The solution to these power grabs are a healthy Separation-of-Powers amongst the co-equal branches of the federal government, and also among the united and sovereign States in their relations to our central federal government within the Republic.

    When any of these break down, the void will be filled by one of the others.

    The states have been schizophrenic as a composite, nearly equally split down ideological lines in lawsuits by States against federal government on many cultural issues or resistance to things like the ACA exchanges or Medicaid expansion.

    The approval index polls give some idea: Congress polling down in 14% approval reflects a certain powerlessness. Same for battering that the office of POTUS has taken.

    In face of all this, SCOTUS as institution had been ascendant up until very recently, reflective of the popularity of “Notorious RBG” and arguably Scalia’s to her passing spanned an inflection point to that rise.

    SCOTUS’ state right now is both its solution and a problem to the others’ waning power.

  19. Bay State Librul says:

    BMAZ, just read an essay entitled “sometimes-a-little-bullshit-is-fine-a-conversation.”
    I thought of you.
    My evidence is entirely circumstantial.
    To wit,
    The Justices were not interviewed.
    The strange Wall Street Journal article days before the leak.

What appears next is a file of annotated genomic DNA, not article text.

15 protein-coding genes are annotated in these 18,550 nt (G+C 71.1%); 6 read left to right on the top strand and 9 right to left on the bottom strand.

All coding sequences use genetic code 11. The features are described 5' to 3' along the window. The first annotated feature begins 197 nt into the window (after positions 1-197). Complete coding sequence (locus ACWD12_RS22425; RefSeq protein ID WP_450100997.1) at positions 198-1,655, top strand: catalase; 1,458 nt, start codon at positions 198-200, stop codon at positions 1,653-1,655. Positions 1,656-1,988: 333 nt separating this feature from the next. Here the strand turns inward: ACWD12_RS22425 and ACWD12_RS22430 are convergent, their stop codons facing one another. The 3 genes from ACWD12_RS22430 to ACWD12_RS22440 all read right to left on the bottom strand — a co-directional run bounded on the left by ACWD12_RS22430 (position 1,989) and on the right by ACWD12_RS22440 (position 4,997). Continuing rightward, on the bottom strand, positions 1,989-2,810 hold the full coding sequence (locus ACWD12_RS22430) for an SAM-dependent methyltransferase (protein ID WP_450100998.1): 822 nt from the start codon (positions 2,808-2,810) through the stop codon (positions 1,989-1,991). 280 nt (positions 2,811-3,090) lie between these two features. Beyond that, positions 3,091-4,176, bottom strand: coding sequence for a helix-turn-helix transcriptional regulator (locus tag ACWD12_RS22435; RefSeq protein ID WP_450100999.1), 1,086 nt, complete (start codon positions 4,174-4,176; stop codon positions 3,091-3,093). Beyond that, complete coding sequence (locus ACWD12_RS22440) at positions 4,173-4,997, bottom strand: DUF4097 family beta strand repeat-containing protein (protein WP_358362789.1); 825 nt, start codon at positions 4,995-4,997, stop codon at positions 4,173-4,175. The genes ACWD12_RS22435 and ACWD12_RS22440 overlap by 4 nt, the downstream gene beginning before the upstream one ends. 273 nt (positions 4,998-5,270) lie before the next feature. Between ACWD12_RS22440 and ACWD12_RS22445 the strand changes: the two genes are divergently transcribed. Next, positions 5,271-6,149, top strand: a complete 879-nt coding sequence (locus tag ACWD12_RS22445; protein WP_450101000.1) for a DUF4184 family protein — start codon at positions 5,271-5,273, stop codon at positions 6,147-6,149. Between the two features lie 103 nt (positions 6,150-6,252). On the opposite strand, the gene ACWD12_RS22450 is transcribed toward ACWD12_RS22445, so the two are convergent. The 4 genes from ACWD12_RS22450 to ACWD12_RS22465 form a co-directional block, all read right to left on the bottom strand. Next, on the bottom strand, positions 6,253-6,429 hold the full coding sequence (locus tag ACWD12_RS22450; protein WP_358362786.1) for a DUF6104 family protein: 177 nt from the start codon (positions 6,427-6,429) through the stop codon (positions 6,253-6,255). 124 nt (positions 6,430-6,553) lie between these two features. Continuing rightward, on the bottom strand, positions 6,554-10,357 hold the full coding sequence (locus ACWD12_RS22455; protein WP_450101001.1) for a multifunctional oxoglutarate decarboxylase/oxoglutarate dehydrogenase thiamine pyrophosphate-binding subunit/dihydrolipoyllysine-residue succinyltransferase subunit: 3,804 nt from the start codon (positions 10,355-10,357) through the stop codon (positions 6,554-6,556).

The term they used “preponderance.”
    My skepticism of the current makeup of the Court
    Why did they need a “second opinion'”?
    And finally, the cost. Did taxpayers pay for this. If so, my little bull shit opinion is not worthy of condemnation, is it?

  20. Bay State Librul says:

    Ed,

    Fine post.

    I second Kermit Roosevelt III’s proposal for reform:

    “The solution to this problem is simple: term limits for Supreme Court Justices, with staggered eighteen-year terms so that each president gets two appointments per four-year term. That is a nonpartisan, good-government reform that has broad support—but not as much as it deserves. It will not immediately restore the Supreme Court to where it would be if past presidents had equal influence, but it will fix the system going forward.”

    Simple — yes. Chances of passage – as remote as the Republicans telling the truth about history.

  21. Silly but True says: